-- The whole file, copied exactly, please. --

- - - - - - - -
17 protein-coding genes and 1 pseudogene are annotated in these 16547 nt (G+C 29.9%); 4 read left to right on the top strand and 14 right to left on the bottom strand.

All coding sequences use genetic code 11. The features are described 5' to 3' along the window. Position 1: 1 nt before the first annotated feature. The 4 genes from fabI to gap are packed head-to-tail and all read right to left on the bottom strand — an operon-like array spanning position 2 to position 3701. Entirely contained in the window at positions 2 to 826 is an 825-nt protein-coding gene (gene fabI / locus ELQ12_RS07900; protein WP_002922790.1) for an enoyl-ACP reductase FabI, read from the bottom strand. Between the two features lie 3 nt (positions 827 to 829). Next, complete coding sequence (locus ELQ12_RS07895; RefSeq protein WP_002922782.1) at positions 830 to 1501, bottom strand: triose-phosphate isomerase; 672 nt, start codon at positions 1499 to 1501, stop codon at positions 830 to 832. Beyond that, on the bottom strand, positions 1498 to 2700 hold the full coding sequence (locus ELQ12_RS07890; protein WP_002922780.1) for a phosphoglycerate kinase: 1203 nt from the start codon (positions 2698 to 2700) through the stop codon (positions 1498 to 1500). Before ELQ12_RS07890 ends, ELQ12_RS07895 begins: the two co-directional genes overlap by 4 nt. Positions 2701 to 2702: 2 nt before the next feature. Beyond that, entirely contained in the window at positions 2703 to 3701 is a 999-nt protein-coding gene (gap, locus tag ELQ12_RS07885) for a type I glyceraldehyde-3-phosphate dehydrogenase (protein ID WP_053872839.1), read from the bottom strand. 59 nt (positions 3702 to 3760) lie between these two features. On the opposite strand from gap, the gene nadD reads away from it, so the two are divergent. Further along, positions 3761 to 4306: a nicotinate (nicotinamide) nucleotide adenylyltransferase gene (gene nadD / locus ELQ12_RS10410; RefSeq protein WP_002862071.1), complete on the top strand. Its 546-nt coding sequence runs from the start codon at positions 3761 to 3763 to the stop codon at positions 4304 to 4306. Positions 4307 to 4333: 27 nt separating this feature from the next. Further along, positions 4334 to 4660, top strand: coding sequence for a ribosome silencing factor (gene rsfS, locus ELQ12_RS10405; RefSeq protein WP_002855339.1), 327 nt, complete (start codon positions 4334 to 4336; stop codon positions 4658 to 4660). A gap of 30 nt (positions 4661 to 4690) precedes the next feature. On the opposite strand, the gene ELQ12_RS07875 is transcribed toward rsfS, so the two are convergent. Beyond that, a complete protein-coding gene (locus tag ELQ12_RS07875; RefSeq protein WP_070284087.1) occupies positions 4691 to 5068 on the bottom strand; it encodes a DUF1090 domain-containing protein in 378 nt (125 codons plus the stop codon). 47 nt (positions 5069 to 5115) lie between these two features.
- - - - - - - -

17 protein-coding genes and 1 pseudogene are annotated in these 16547 nt (G+C 29.9%); 4 read left to right on the top strand and 14 right to left on the bottom strand.

All coding sequences use genetic code 11. The features are described 5' to 3' along the window. Position 1: 1 nt before the first annotated feature. The 4 genes from fabI to gap are packed head-to-tail and all read right to left on the bottom strand — an operon-like array spanning position 2 to position 3701. Entirely contained in the window at positions 2 to 826 is an 825-nt protein-coding gene (gene fabI / locus ELQ12_RS07900; protein WP_002922790.1) for an enoyl-ACP reductase FabI, read from the bottom strand. Between the two features lie 3 nt (positions 827 to 829). Next, complete coding sequence (locus ELQ12_RS07895; RefSeq protein WP_002922782.1) at positions 830 to 1501, bottom strand: triose-phosphate isomerase; 672 nt, start codon at positions 1499 to 1501, stop codon at positions 830 to 832. Beyond that, on the bottom strand, positions 1498 to 2700 hold the full coding sequence (locus ELQ12_RS07890; protein WP_002922780.1) for a phosphoglycerate kinase: 1203 nt from the start codon (positions 2698 to 2700) through the stop codon (positions 1498 to 1500). Before ELQ12_RS07890 ends, ELQ12_RS07895 begins: the two co-directional genes overlap by 4 nt. Positions 2701 to 2702: 2 nt before the next feature. Beyond that, entirely contained in the window at positions 2703 to 3701 is a 999-nt protein-coding gene (gap, locus tag ELQ12_RS07885) for a type I glyceraldehyde-3-phosphate dehydrogenase (protein ID WP_053872839.1), read from the bottom strand. 59 nt (positions 3702 to 3760) lie between these two features. On the opposite strand from gap, the gene nadD reads away from it, so the two are divergent. Further along, positions 3761 to 4306: a nicotinate (nicotinamide) nucleotide adenylyltransferase gene (gene nadD / locus ELQ12_RS10410; RefSeq protein WP_002862071.1), complete on the top strand. Its 546-nt coding sequence runs from the start codon at positions 3761 to 3763 to the stop codon at positions 4304 to 4306. Positions 4307 to 4333: 27 nt separating this feature from the next. Further along, positions 4334 to 4660, top strand: coding sequence for a ribosome silencing factor (gene rsfS, locus ELQ12_RS10405; RefSeq protein WP_002855339.1), 327 nt, complete (start codon positions 4334 to 4336; stop codon positions 4658 to 4660). A gap of 30 nt (positions 4661 to 4690) precedes the next feature. On the opposite strand, the gene ELQ12_RS07875 is transcribed toward rsfS, so the two are convergent. Beyond that, a complete protein-coding gene (locus tag ELQ12_RS07875; RefSeq protein WP_070284087.1) occupies positions 4691 to 5068 on the bottom strand; it encodes a DUF1090 domain-containing protein in 378 nt (125 codons plus the stop codon). 47 nt (positions 5069 to 5115) lie between these two features.